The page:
The Two Harbors Wine Festival is sponsored by the AvalonRotary Club and the Santa Catalina Island Company, as a fundraising event for local community programs. Tickets went on sale in May, and by the time the line had formed to get into the event, there was a long waiting list for tickets. All 500 tickets had been sold, prior to the event day.

As we entered the fenced area on the beach, we were handed our wine glass, and a program which listed more than 30 wineries/distributors. The listed included wines from Avenui Brands, Bonterra Vineyards, Brander, Coastal Wine Brands, Delicato Family Vineyards, Don Miguel Gascon, Don Sebastiani & Sons, Fetzer Vineyards, Iron Horse, Jekel Vineyards, J. Lohr, Lincourt, Michael David Wines, Old Bridge Cellars, Parker Station, Rusack Vineyards, Starborough, Ste Michelle Wine Estates, Thomas Scott Wine Cellars, Treasury Wine Estates, and one brewery: Belmont Brewery.
Included in the $40 admission were live music, and all you could eat appetizers of cheese, cracker, meatballs, shrimp, ceviche and fruit, provided by the Harbor Reef Restaurant. In addition, Mad Mikes Gourmet Sausages were there from Temecula. They took groups of six people, and tasted samples of their sausages. I must admit that their bratwurst is one of the best I’ve had….just melted in your mouth. I just wish I had some Riesling to go along with it! A silent auction with Catalina items appealed to a lot of the crowd, who kept returning to their favorite item, to make sure they weren’t out bid.

Of course, for us, we were there to taste wine. The event is aimed at appealing to every type of palate. There were fizzy Muscats, to deep dark Petit Sirahs. Most of the booths were represented by distributors or friends of the winery. Only in a few cases did I talk with anyone who knew a lot about the wines being served.  I was only able to get to about 20 tastes in the three hours of the event. Out of those wines tasted, I came across one bottle that was tainted (volatile acidity). Some of my favorites for the tasting were the Greywacke Sauvignon Blanc from New Zealand, and very yeasty Iron Horse Ocean Reserve Sparkling wine, and my favorite of the day was the Don Sebastiani B-side Cabernet Sauvignon. For about $25, you can’t beat this Napa Cab, with its’ dusty tannins, black fruit and chocolate.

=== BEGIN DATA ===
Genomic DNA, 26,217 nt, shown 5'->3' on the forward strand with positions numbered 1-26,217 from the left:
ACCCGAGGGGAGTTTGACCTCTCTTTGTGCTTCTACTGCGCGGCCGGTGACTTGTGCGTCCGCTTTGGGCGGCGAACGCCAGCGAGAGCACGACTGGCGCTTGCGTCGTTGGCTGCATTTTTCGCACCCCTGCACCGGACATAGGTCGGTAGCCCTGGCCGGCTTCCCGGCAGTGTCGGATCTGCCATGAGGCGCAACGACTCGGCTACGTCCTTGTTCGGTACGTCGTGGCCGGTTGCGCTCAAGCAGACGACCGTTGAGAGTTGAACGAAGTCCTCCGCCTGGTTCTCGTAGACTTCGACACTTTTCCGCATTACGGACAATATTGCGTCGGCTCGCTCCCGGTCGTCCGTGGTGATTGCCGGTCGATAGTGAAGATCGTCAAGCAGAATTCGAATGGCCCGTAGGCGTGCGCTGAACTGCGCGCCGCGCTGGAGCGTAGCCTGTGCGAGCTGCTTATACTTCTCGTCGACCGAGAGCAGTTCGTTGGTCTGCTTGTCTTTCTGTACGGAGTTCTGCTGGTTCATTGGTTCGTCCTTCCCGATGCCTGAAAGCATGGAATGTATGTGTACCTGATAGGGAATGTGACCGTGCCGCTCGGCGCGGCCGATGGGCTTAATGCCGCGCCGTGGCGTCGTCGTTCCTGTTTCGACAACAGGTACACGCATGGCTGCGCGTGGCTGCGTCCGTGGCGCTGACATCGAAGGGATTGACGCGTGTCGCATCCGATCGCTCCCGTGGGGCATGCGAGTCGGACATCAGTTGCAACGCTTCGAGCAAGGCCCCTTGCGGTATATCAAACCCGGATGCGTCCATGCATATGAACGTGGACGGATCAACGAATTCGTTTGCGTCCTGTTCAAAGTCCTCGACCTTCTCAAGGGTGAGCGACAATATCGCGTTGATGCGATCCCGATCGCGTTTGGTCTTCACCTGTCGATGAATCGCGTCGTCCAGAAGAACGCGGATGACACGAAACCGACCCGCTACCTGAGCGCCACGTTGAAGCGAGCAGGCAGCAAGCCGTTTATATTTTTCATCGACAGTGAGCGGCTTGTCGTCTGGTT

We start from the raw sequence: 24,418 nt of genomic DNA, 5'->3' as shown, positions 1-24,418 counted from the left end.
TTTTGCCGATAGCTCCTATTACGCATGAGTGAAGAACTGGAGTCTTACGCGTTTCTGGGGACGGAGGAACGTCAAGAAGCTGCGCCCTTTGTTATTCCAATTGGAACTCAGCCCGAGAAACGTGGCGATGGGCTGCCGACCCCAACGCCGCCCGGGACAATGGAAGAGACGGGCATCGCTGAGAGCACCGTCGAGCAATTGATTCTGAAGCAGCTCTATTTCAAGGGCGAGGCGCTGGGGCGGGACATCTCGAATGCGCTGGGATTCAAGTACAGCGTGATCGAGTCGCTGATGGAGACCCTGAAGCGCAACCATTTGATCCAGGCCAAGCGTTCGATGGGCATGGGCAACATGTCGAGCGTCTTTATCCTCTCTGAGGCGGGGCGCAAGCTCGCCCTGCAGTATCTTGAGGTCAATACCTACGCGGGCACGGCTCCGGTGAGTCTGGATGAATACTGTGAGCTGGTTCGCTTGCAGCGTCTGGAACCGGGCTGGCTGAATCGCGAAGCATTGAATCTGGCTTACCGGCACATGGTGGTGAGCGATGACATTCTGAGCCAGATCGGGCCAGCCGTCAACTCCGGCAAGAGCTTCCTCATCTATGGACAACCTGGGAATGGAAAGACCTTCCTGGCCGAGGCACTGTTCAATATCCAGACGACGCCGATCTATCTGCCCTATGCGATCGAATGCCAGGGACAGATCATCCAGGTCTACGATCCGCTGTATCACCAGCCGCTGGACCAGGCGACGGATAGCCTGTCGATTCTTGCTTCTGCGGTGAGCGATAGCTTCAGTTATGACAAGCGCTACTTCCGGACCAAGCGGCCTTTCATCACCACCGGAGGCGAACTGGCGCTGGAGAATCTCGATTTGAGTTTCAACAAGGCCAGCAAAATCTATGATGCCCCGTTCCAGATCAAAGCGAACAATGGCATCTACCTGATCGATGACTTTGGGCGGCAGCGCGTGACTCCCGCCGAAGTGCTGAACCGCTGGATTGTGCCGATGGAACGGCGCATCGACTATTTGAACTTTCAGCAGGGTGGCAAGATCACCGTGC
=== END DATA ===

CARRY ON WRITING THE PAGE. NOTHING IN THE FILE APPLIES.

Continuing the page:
After the event, we hit the bar to “cleanse our palates” with a margarita, then off to dinner at the only restaurant on the isthmus, TheHarbor Reef Restaurant. Calamari steaks paired with a Santa Ynez Sauvignon Blanc ended our time on the island, and it was back to the boat for a final glass of Dragonette Cellars Rose, and a toast to the sunset, good friends and a great trip.

Sunday morning came too fast, and we needed to pack up everything for the boat trip back to the mainland. The winds remained calm, and we made our voyage toast to Neptune with some homemade Bloody Mary’s. About three hours out, we came upon a pod of dolphins, and followed them for a while, before returning to Long Beach, and a return to reality.

Next year, plan on scheduling your trip to Two Harbors for the annual Wine Festival. The event is aimed at appealing to every connoisseur’s palate, the festival has become one of the “must do events” while visiting Catalina.